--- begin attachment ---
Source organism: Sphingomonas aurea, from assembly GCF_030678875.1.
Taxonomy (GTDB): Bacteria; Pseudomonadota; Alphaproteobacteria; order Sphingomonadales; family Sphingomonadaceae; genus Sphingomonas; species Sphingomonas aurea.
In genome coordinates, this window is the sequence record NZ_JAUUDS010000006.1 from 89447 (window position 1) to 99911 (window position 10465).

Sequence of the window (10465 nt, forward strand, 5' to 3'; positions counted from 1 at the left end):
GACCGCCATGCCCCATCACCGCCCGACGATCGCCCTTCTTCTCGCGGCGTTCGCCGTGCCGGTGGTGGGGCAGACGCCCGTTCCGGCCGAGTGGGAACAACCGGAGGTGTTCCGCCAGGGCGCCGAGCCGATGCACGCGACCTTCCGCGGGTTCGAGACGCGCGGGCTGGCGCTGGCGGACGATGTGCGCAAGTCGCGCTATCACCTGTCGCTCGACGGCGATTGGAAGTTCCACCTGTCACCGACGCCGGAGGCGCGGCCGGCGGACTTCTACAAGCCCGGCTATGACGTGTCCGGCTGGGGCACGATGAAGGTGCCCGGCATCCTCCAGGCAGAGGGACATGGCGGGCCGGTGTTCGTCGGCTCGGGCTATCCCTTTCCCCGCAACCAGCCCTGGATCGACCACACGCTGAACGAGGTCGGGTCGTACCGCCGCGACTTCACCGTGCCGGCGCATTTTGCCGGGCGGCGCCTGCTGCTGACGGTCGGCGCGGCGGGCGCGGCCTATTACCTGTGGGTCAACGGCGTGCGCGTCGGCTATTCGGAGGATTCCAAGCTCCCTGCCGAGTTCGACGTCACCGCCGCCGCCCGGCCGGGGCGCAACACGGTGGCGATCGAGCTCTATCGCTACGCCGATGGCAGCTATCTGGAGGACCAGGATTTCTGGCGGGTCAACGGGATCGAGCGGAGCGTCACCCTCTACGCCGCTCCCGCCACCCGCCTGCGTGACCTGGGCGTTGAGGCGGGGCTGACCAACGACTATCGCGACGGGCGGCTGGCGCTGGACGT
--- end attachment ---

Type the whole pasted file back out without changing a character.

Source organism: Sphingomonas aurea, from assembly GCF_030678875.1.
Taxonomy (GTDB): Bacteria; Pseudomonadota; Alphaproteobacteria; order Sphingomonadales; family Sphingomonadaceae; genus Sphingomonas; species Sphingomonas aurea.
In genome coordinates, this window is the sequence record NZ_JAUUDS010000006.1 from 89447 (window position 1) to 99911 (window position 10465).

Sequence of the window (10465 nt, forward strand, 5' to 3'; positions counted from 1 at the left end):
GACCGCCATGCCCCATCACCGCCCGACGATCGCCCTTCTTCTCGCGGCGTTCGCCGTGCCGGTGGTGGGGCAGACGCCCGTTCCGGCCGAGTGGGAACAACCGGAGGTGTTCCGCCAGGGCGCCGAGCCGATGCACGCGACCTTCCGCGGGTTCGAGACGCGCGGGCTGGCGCTGGCGGACGATGTGCGCAAGTCGCGCTATCACCTGTCGCTCGACGGCGATTGGAAGTTCCACCTGTCACCGACGCCGGAGGCGCGGCCGGCGGACTTCTACAAGCCCGGCTATGACGTGTCCGGCTGGGGCACGATGAAGGTGCCCGGCATCCTCCAGGCAGAGGGACATGGCGGGCCGGTGTTCGTCGGCTCGGGCTATCCCTTTCCCCGCAACCAGCCCTGGATCGACCACACGCTGAACGAGGTCGGGTCGTACCGCCGCGACTTCACCGTGCCGGCGCATTTTGCCGGGCGGCGCCTGCTGCTGACGGTCGGCGCGGCGGGCGCGGCCTATTACCTGTGGGTCAACGGCGTGCGCGTCGGCTATTCGGAGGATTCCAAGCTCCCTGCCGAGTTCGACGTCACCGCCGCCGCCCGGCCGGGGCGCAACACGGTGGCGATCGAGCTCTATCGCTACGCCGATGGCAGCTATCTGGAGGACCAGGATTTCTGGCGGGTCAACGGGATCGAGCGGAGCGTCACCCTCTACGCCGCTCCCGCCACCCGCCTGCGTGACCTGGGCGTTGAGGCGGGGCTGACCAACGACTATCGCGACGGGCGGCTGGCGCTGGACGT